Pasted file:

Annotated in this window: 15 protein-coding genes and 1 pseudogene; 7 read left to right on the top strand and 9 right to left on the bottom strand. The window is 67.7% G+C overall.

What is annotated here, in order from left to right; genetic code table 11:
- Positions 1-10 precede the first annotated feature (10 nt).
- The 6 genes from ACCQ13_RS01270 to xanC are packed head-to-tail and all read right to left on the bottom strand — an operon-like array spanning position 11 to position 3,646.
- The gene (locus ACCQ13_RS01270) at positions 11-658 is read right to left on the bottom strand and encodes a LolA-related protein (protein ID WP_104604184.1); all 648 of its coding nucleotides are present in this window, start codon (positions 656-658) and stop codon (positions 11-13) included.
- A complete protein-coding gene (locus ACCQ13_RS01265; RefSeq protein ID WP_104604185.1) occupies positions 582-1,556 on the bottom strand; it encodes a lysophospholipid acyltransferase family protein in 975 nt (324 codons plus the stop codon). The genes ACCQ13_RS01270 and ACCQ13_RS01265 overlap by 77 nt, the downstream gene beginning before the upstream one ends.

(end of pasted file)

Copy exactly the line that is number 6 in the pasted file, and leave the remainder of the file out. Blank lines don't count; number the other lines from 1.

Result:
- A complete protein-coding gene (locus ACCQ13_RS01265; RefSeq protein ID WP_104604185.1) occupies positions 582-1,556 on the bottom strand; it encodes a lysophospholipid acyltransferase family protein in 975 nt (324 codons plus the stop codon). The genes ACCQ13_RS01270 and ACCQ13_RS01265 overlap by 77 nt, the downstream gene beginning before the upstream one ends.